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Has Direct Marketing Lost Its Sense of Direction?
DMA2010 — Day One: The job of a direct marketer is harder than ever — and direct marketers are wearing more hats than ever before.
Posted Oct 13, 2010
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SAN FRANCISCO — As a crowd formed outside of the Esplanade Ballroom at the Moscone Convention Center here for Day One of DMA2010, the hype was centered on a late addition to the keynote roster. Singer/songwriter Bret Michaels — the most recent winner of the NBC show Celebrity Apprentice — joined music executive Steve Stout for a discussion on the convergence of entertainment and marketing. But before the several thousand attendees got to snap photos of the bandana-adorned musician, Digital Marketing Association (DMA) Chief Executive Officer Lawrence M. Kimmel spoke about the future of direct marketing and the many misconceptions those working in the industry would need to fight through in order to improve the way brands are represented to consumers.

[Editors' Note: Editorial Assistant Juan Martinez's blogpost coverage of the Michaels/Stout discussion can be found here; his additional DMA2010 coverage can be found here and here.]

"One of the few things I've done every day of my life is change," Kimmel said, as he began his address. He showed a slide of what appeared to be his high school yearbook photo and joked about the laughs this photo — and the afro he sports in it — consistently evokes. "[Direct marketers] have to fully embrace [change] if we're going to change the global economy."

Kimmel expressed his concern that direct marketers were "losing the hearts and minds of a new generation of marketers." With the advent of specialties — mobile marketing, search marketing, and so on — marketers, he said, no longer felt they were actually doing direct marketing.

As evidence of this problem, Kimmel cited a Wikipedia page he saw six weeks ago suggesting that the entry for "direct marketing" be merged with one for "leaflet distribution." Though the suggestion disappeared shortly afterward, Kimmel noted that Wikipedia still claims that direct marketing reaches audiences without TV, newspaper, or radio.

"That's news to me," Kimmel laughed, adding that these misconceptions are troubling because, despite the limiting definitions foisted upon the industry, the job of a direct marketer is harder than ever and direct marketers are wearing more hats than they ever have.

"Each year, 30,000 new products are introduced in supermarkets," Kimmel explained. "And 90 percent [of those new products] fail. There are an infinite number of communication alternatives. The average consumer receives approximately 5,000 ads a day. But how many ads do you remember?"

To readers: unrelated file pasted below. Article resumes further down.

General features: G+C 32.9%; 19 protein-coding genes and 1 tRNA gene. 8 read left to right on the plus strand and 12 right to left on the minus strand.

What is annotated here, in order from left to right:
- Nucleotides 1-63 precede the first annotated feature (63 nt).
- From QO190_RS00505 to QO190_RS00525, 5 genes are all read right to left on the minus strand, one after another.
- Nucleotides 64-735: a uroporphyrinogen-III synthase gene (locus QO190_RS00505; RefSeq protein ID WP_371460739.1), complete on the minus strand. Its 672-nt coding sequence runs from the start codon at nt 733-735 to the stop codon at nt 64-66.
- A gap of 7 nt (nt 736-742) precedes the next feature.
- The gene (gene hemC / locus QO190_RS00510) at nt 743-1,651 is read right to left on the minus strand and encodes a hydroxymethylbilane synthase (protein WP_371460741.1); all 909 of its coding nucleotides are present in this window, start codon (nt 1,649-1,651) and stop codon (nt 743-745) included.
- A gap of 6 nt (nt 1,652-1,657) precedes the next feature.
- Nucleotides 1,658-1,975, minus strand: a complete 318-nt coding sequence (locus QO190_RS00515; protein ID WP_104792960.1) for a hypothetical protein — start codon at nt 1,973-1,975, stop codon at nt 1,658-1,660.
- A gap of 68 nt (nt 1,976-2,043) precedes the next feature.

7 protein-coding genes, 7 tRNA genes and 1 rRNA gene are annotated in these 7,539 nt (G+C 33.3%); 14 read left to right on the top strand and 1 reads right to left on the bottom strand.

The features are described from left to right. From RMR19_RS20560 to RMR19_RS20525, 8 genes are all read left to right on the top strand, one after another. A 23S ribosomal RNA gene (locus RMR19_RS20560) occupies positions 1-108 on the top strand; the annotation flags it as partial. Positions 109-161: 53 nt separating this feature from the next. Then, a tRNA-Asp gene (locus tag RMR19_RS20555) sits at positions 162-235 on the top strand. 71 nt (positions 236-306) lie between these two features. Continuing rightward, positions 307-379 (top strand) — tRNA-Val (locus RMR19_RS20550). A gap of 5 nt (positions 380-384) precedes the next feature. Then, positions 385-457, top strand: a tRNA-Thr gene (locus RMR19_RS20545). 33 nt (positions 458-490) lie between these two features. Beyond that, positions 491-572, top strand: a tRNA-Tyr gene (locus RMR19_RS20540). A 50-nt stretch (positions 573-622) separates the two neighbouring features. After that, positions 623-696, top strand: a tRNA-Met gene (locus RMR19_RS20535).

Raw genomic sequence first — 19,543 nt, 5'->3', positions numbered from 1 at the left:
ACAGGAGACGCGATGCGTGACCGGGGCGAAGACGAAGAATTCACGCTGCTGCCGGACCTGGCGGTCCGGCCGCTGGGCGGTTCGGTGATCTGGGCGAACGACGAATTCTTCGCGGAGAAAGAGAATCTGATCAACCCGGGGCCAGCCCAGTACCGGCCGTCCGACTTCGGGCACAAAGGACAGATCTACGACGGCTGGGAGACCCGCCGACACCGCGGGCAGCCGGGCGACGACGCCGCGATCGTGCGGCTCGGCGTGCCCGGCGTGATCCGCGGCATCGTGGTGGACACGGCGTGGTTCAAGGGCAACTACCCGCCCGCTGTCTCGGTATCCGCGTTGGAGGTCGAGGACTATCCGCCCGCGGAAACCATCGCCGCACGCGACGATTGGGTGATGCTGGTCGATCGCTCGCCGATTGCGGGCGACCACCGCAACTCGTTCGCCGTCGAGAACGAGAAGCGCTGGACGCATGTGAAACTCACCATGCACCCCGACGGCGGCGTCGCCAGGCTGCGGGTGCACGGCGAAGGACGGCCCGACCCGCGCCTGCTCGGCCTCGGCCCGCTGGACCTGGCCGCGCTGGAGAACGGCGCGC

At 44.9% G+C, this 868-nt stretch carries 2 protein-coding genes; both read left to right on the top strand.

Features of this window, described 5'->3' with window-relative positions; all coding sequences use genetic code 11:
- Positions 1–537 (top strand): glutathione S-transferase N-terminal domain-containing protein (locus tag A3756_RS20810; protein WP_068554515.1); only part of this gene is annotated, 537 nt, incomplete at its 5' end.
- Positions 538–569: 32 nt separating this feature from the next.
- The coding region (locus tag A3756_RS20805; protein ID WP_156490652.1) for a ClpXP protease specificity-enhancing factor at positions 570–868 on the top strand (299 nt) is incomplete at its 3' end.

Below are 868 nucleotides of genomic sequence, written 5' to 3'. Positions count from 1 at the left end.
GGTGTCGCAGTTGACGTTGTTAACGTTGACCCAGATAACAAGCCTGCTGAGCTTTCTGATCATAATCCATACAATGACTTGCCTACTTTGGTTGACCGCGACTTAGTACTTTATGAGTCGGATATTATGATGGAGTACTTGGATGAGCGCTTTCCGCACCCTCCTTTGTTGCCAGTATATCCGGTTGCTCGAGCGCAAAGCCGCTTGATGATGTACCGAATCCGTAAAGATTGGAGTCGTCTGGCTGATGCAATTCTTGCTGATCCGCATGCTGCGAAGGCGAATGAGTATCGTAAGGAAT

With so many new products and channels, and an intensifying demand to show return on investment, what's approach can ensure that direct marketers remain effective? The solution, Kimmel told the crowd, remains the same one that has powered direct marketing since its inception.

"Direct marketing is the channel-agnostic approach to driving maximum customer satisfaction and optimal marketplace results," Kimmel said. "The world thinks direct marketing is channel-specific. It has never been. Lots of people are focused on a singular channel, but no company is communicating through just one channel."

The services that the DMA offers, Kimmel said, are designed to help its members stay relevant. He also detailed the DMA's fight against federal privacy regulations that the organization claims will limit the kinds of high-value, highly targeted messages that marketers are able to deliver consumers.

"DMA is trying to find the balance between what's right for consumers and right for our underlying business economy," Kimmel said. "Consumers are surprised to see a third-party advertisement. DMA is trying to change the understanding of behavioral targeting. Consumers think marketers are doing something evil. All we're trying to do is get personalized messages to consumers."

Kimmel ended his address by detailing the societal changes attributable to direct marketing, and he argued that the industry deserved credit for creating and supporting the so-called "Free Economy" of the Internet with its sponsorship of the information available on sites such as Facebook and Google.

"The 'Free Economy' is empowered by advertising," Kimmel said. "[DMA] will find the ways to protect [private information], but at the same time we have to grow this 'Free Economy.' "

The Digital Marketing Association describes DMA2010 as a three-day conference covering all marketing channels — from traditional to digital. The conference positions data and direct marketing as the underpinnings of any effort to enhance the user experience and maximize return on investment. The preconference events began on Saturday, Oct. 9, with official content beginning Monday, Oct. 11.

News relevant to the customer relationship management industry is posted several times a day on destinationCRM.com, in addition to the news section Insight that appears every month in the pages of CRM magazine.

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